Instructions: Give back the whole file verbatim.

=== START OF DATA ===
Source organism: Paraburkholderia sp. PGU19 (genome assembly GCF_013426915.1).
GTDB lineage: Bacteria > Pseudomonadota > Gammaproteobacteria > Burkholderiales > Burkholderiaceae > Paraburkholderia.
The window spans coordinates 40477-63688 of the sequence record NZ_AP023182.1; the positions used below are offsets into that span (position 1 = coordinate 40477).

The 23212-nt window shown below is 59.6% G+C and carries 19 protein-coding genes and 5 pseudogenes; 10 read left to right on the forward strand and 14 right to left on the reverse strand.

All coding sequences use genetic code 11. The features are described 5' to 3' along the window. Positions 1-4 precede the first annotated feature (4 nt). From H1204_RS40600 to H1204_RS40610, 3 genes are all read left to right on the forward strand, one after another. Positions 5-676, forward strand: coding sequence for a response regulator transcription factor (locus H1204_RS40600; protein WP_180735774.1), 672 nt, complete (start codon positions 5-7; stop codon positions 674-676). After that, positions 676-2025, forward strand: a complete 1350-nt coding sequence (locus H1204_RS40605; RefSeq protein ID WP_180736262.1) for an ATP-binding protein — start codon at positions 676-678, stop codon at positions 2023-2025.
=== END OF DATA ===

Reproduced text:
Source organism: Paraburkholderia sp. PGU19 (genome assembly GCF_013426915.1).
GTDB lineage: Bacteria > Pseudomonadota > Gammaproteobacteria > Burkholderiales > Burkholderiaceae > Paraburkholderia.
The window spans coordinates 40477-63688 of the sequence record NZ_AP023182.1; the positions used below are offsets into that span (position 1 = coordinate 40477).

The 23212-nt window shown below is 59.6% G+C and carries 19 protein-coding genes and 5 pseudogenes; 10 read left to right on the forward strand and 14 right to left on the reverse strand.

All coding sequences use genetic code 11. The features are described 5' to 3' along the window. Positions 1-4 precede the first annotated feature (4 nt). From H1204_RS40600 to H1204_RS40610, 3 genes are all read left to right on the forward strand, one after another. Positions 5-676, forward strand: coding sequence for a response regulator transcription factor (locus H1204_RS40600; protein WP_180735774.1), 672 nt, complete (start codon positions 5-7; stop codon positions 674-676). After that, positions 676-2025, forward strand: a complete 1350-nt coding sequence (locus H1204_RS40605; RefSeq protein ID WP_180736262.1) for an ATP-binding protein — start codon at positions 676-678, stop codon at positions 2023-2025.